PDA

View Full Version : LuminaceAlpha vs Luminace+Alpha_lookuptable



UT666
05-23-2006, 04:40 AM
Just wondering the following,

If i have an LA texture which i seperate into two textures, L + A. Say the L texture is nXn and the A is 1x256, ie: the lookup table for the alpha value, and use a fragment program to compute the alpha on the fly...

Am I reducing the texture memory used for the data, at the cost of rendering speed?

thanks,

ut.

Serge K
05-26-2006, 09:45 PM
Yes.

ebray99
05-28-2006, 03:42 AM
Short answer:

The card will do more, but you might or might not see a difference in shader execution speed.

Long answer:

This depends heavily on the contents of your shader. Here some rough conceptual performance characteristics of modern video cards (NV40+ [NV30 is a strange beast], R300+) to consider:

1.) there is a scalar math unit.
2.) there is a vec3 math unit.
3.) there is a texture unit.

That said, all of three of these things can operate in parallel. If one unit depends on another, it has to sit idle until that unit finishes.

In this case, the unit in question is the texture unit. It's performance changes considerably based on the whether or not you're using a texture coordinate coming directly from the vertex shader, or a temporary register. In your case, it's going to come from a temporary register, which is generally slower.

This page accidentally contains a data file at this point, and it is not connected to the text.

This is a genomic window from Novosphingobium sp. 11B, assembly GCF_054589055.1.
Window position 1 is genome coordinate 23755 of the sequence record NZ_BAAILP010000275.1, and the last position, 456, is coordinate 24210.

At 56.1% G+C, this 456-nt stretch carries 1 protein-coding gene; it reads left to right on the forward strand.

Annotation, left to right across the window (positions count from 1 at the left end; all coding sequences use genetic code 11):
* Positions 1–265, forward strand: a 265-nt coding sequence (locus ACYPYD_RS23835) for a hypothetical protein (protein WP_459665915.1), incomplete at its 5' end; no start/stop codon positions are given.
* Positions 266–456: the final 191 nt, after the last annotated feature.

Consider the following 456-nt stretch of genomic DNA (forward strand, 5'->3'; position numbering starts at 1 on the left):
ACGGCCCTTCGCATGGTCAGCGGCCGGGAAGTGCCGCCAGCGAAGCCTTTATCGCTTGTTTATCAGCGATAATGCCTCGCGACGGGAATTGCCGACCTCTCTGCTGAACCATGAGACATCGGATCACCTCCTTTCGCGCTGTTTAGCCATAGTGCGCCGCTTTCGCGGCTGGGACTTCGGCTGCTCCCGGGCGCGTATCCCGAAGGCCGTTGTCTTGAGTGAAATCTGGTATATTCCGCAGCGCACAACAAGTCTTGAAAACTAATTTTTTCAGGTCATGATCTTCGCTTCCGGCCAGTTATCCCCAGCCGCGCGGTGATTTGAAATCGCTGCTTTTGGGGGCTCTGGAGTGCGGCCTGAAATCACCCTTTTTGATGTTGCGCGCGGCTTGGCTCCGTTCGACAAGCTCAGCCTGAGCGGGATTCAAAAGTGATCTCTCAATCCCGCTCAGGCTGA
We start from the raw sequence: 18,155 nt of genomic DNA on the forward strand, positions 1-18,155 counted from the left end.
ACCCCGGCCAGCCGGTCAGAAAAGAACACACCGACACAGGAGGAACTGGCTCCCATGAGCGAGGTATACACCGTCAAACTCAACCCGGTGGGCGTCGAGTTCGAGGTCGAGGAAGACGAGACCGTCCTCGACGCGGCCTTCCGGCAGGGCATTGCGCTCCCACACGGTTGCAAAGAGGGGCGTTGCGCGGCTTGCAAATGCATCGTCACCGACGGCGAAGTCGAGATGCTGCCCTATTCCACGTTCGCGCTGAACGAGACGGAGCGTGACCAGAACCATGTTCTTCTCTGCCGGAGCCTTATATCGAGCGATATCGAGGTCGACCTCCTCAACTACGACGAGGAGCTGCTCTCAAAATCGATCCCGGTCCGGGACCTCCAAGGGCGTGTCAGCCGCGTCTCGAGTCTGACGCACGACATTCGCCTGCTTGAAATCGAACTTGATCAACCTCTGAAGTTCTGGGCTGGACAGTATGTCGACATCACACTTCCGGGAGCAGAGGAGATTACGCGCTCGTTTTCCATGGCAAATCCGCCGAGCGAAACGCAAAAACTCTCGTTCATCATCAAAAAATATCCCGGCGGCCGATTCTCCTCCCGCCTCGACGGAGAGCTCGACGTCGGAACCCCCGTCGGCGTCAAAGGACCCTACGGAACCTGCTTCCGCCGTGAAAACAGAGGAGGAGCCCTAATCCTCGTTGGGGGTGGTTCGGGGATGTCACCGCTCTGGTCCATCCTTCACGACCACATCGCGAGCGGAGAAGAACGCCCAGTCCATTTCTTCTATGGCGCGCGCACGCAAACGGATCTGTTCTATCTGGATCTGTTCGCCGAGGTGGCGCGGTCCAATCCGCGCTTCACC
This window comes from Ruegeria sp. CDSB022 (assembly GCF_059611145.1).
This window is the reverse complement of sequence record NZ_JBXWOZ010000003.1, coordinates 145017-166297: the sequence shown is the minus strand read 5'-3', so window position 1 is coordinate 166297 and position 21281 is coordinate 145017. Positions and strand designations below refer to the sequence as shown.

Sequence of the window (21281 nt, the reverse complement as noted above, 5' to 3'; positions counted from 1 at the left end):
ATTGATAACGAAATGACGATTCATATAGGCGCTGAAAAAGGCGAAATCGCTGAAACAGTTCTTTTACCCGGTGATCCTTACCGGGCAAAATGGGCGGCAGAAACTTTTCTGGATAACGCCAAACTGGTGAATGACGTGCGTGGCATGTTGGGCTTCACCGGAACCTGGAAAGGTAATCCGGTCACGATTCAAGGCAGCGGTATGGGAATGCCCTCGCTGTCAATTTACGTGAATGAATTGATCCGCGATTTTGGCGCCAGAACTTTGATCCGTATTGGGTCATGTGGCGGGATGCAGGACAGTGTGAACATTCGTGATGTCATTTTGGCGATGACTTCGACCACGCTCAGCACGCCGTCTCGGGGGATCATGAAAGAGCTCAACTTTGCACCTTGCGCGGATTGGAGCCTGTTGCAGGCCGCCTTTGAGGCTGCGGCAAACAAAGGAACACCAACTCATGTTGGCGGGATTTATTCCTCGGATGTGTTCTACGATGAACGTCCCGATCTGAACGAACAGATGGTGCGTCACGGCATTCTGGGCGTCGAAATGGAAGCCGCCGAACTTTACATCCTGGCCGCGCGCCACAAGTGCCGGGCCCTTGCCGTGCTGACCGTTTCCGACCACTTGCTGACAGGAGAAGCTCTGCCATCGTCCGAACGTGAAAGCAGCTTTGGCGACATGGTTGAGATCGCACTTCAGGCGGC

I've found that dependent texture reads from small textures on ATI cards can produce a hit similar to a dependent texture read for a larger texture (depending on how much the texture coordinate changes from one pixel to another). Basically, there is a fixed overhead for dependent texture reads. On NVidia cards, dependent texture lookups for small texture are very fast (usually 1 cycle).

All of this said, you may or may not see a performance hit (in fragment shader limited situations). It could be that you have enough unrelated math in your shader that adding the extra texture read will simply give an idle texture unit something to do.

Really, the best thing you can do is simply try it; simply see if it adversely affects your framerate or not. If not, and it makes your life easier, saves you memory, etc, then rock on! If it does, then decide on whether or not it's worth the hit.

Kevin B